“Tilly this is…”
“Yeah, I know who it is,” she said. “How’s it hangin’ Sid?”
“I haven’t used the name Siddhartha in a very long time,” said the smiling man. “But I’m fine, thank you.”
“Whatever,” snapped Tilly, taking in his bald head, slim form, beat up sandals and worn jeans. “I have questions.”
“Yes, Prince. I mean you were a Prince, right?”
“At one time, yes.”
“You were a Prince when it all started, when you found out that the people outside of your compound didn’t have what you had.”
“Yes, that’s when it all began,” he said quietly.
“Okay, now here’s the thing. You had a wife and two kids, if I’m not mistaken.”
“And you deserted them so that you could do YOUR own thing. You left them and never looked back. I doubt that’s what your wife had in mind when she said, “I do,” or whatever you guys say.”
“Tilly,” said Edith. “He’s our guest.”
“So? This is a BOOKSTORE, a place of learning and I’m trying to learn.”
“You’re absolutely correct,” said Edith. “Please continue.”
“You left your wife without a husband and you left your children without a father, so you could sit under a bodhi tree and feed your own ego. That’s what it was, of course, because you simply forgot about the commitments you made to the people you gave your word to, those who depended upon you, those you said you loved. You turned your back on them them, so you could do your OWN THING.”
“Uh…” he stammered.
“Then you picked up followers along the way…all males, of course, because your generosity and awakening didn’t INCLUDED FEMALES. And aren’t real leaders supposed to shun followers? Followers are not the sign of a leader they are the sign of an egomaniac.”
“I must agree,” said Edith.
“You spent the rest of your life being waited on, meditating, hanging out with your home boys, who surrounded you and hung on your every word. They cried when you finally died. You’re not a leader Sid, but I’ve learned that people will believe anything and simply look the other way when things become uncomfortable.”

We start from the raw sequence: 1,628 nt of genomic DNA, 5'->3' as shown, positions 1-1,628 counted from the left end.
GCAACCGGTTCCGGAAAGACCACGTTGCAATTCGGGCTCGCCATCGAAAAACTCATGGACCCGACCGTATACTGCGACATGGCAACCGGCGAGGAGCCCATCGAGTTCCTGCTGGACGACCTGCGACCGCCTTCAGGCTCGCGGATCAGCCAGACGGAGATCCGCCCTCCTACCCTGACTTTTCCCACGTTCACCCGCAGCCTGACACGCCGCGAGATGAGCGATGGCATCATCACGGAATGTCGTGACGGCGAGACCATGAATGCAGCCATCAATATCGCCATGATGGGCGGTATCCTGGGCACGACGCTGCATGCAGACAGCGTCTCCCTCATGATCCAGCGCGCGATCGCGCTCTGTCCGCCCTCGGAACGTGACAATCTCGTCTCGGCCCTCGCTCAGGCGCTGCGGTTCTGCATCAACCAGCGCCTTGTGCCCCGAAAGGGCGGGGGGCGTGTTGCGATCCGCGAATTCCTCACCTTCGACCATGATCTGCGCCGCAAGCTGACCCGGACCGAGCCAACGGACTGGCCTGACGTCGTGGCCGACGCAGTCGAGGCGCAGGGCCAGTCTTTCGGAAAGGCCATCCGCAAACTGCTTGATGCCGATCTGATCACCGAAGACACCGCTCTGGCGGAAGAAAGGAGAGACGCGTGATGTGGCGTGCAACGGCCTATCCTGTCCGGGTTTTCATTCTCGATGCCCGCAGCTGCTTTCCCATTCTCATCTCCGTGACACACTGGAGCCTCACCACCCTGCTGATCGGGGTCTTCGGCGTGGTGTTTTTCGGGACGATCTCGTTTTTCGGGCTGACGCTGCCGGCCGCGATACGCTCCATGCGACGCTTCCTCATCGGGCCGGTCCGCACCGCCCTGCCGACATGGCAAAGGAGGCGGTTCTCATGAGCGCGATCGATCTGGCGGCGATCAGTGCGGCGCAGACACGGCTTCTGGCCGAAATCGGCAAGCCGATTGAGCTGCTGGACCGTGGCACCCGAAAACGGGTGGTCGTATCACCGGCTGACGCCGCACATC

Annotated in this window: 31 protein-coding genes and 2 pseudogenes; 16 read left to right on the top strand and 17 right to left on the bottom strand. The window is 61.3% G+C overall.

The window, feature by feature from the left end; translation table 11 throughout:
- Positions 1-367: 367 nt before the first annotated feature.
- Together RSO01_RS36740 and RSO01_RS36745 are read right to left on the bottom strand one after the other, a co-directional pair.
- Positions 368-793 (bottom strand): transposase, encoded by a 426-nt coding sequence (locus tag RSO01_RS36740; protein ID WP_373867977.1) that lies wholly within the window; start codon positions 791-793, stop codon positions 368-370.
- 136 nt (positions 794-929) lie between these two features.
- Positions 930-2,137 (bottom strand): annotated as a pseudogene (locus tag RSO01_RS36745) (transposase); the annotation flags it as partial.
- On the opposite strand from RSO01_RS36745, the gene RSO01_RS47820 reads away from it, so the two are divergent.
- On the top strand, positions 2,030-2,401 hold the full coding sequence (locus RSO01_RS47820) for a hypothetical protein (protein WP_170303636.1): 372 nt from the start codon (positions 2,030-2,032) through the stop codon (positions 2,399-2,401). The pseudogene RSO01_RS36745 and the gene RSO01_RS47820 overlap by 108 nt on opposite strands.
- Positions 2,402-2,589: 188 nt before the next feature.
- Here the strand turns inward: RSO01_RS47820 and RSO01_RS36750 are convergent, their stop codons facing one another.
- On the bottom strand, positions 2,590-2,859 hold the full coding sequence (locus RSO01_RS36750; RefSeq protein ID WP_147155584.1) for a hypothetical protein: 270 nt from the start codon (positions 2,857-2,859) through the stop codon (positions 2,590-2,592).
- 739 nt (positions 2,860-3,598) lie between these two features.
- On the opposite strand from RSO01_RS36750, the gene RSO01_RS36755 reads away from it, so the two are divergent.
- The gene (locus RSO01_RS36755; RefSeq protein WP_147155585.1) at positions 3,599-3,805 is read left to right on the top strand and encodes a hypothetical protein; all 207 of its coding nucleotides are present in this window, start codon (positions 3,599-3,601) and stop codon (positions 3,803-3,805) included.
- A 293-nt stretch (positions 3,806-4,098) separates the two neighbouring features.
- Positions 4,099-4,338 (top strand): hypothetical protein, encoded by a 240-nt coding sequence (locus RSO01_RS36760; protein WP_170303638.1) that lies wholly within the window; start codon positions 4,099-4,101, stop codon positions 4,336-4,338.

“You never even saw your children again. You allowed men to follow you, men who left THEIR families to starve and be abused and you didn’t care, after all the only ones left behind were women and children. I think you’re a bad person Sid. You twisted things around for your own benefit and no matter what you say, the life you lived was the real truth. You were selfish and thoughtless and, by the way, you should let your hair grow back. Some men look great bald, you’re not one of them.”
With that Tilly turned and walked away.
“I agree with her one-hundred percent,” said Edith. “Now, how may I help you?”
“I don’t feel welcome here,” said Sid, looking down.
“Yes, well, I can understand that. The truth does hurt sometimes, doesn’t it,” she sighed.
“I was only trying to…”
“Find yourself? Make a name for yourself? Help others, with the exception of your own family, I mean? Something like that?”
“Yes, something like that,” he said. “You have a statue of me in the other room.”
“We do, but you’re wearing a party hat and a fake nose with a mustache” said Edith merrily. “Now that that’s all out of the way, would you like some breakfast?”
“Just tell Merlin I stopped by.”
“He’ll be sorry to have missed you, I’m sure,” said Edith, already looking down at her notes.
“Good riddance,” said Chicago, walking into the room. “I never liked that guy. He acts humble but underneath….”
“I know what you mean, but he’s gone now, so we can get on with things,” said Edith brightly.
“Tilly was great,” smiled Chicago.
Edith laughed. “She was fabulous.”
“I finished Sigmund’s readings.”
“Well, you know about ‘client privilege,’ and all that, but let me tell you, he’s another one who fell for his own garbage. The guy’s a loon and yet, people followed him and like Sid, even now there are those who can’t let go of what they once said.”
“Sad,” said Edith, shaking her head.
“Destructive,” said Chicago
“Is there any of that great coffee cake left in the kitchen?”
“There is,” nodded Edith. “Shall we have some at the counter?”
“Absolutely,” said Chicago happily.